But I do know that he played a critically important part as a leader of the sixties rebellion in Australia and it would be well worthwhile for some historian to write up that story.

Most people who knew either Darce Cassidy or Jon Cassidy would know him as a progressive and radical who worked in the mainstream as an ABC journalist, staff organizer and manager and who was able to get on with all kinds of people helping others to organize themselves in a progressive direction that caused problems for the powers that be. He would be known by many for his contributions to Community and Multicultural radio and opposition to internet censorship and surveillance as director of the Electronic Frontiers Foundation. He did all of that and more, and it was central to his life.

But I knew him as a revolutionary as well as a friend, and specifically as a revolutionary communist leader, and I know that was also central to his life and should not be forgotten so I will focus on that. That description may come as a surprise to many who got to know him after the sixties wave had subsided when there was no radical left to help organize and lead. He was able to adapt because he always followed the “mass line” of taking progressive political ideas from the masses, concentrating and developing them and taking them back to the masses.

In the late 1960s Darce played a significant leadership role in the largest and best known radical student and youth organizations in Australia – the Maoist led Monash University Labour Club and Worker Student Alliance. Like other open supporters of the Vietnamese armed struggle against US occupation and advocates of militant protest tactics in Australia he was regularly slandered. Bob Santamaria’s far right wing Newsweekly had a major campaign to oust him from his “subversive” influence at the ABC, claiming that he was a terrorist. More common were the slanders from the “Communist” CPA, the “Labor” ALP “left” and some Trotskyists who portrayed revolutionary rebels like Darce as sectarians.

In response to Santamaria’s campaign, the ABC duly obtained a report on comrade Cassidy from ASIO. This confirmed that actually he was a revolutionary, not a terrorist, and that his employment in charge of book reviews for the ABC was not a matter of immediate concern to ASIO in the current situation and while he was not in charge of news or current affairs. But Darce was no sectarian either and helped ABC news and current affairs staff to rebel in ways that right-wingers are still upset about.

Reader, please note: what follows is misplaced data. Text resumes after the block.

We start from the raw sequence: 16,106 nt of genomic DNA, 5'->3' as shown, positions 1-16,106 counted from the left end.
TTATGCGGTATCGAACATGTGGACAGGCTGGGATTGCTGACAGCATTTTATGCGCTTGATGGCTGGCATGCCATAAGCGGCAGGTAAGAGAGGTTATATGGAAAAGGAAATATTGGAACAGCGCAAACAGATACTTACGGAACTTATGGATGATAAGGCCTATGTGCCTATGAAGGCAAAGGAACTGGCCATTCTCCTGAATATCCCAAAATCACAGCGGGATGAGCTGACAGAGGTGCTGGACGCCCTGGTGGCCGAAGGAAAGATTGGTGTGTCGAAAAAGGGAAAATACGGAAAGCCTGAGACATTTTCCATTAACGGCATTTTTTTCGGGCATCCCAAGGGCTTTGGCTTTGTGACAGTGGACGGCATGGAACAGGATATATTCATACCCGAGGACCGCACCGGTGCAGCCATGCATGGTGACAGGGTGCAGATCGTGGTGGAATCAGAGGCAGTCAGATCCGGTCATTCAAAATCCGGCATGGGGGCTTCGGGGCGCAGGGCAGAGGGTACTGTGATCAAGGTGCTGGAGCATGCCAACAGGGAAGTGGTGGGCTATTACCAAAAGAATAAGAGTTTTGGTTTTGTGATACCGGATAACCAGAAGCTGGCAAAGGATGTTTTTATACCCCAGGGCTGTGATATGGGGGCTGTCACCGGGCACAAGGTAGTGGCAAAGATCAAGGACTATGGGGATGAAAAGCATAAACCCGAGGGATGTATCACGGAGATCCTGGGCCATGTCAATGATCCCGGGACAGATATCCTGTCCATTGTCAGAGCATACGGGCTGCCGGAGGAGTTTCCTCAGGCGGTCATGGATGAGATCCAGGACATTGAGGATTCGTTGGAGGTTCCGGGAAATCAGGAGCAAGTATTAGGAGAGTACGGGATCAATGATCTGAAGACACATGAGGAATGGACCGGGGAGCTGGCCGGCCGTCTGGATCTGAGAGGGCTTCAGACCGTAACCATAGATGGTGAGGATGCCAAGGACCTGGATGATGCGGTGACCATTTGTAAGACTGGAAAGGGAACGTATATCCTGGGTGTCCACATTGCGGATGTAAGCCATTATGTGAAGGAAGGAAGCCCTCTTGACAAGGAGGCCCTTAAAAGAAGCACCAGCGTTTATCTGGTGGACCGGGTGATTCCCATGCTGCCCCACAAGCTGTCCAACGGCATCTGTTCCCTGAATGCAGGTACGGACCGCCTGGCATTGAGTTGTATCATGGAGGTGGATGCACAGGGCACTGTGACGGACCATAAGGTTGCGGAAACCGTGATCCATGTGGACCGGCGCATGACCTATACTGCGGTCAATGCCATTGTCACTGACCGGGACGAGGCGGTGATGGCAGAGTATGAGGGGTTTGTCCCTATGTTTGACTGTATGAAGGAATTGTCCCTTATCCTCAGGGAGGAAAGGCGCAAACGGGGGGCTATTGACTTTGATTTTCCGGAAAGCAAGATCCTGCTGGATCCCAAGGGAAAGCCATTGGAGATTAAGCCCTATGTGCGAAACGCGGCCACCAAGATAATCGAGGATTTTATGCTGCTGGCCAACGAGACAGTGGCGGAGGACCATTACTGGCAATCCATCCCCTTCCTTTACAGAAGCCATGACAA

For anyone interested in sources to find out more about Darce’s revolutionary activities, in preparing notes I was helped by two references easily found online by a google search for “Monash Labor Club”. They are listed at the end.

ASIO’s records have been released and would provide a lot more detail.

Darce was not a theoretician, nor a public spokesperson for revolutionary politics. But he was a leader, with a major role in strategy, tactics and organization. His revolutionary work as a journalist and organiser was central to the radicalization of the youth and student movement in the sixties because he taught others how to do radical journalism, how to get organised and how to maneuver against our enemies without getting isolated. He was particularly good at teaching people how to think before writing, so as to produce short punchy items with real impact, through careful attention to catchy headlines and humorous slogans that adapted tactics to strategy.

Darce arrived in Melbourne and enrolled at Monash University shortly before things got moving in 1967. He immediately helped launch our regular news sheet called “Print”. Unlike most of the sixties activists in Australia he had several years experience of radical politics at Sydney University before the movement took off and had edited a weekly newsheet there called “Wednesday Commentary”. He advocated a neutral name to focus attention on the content not proclamation. But he originally proposed the name “Gladys” as he thought “Gladys says” would catch on. Fortunately we were able to persuade him that “I saw it in Print” would also work.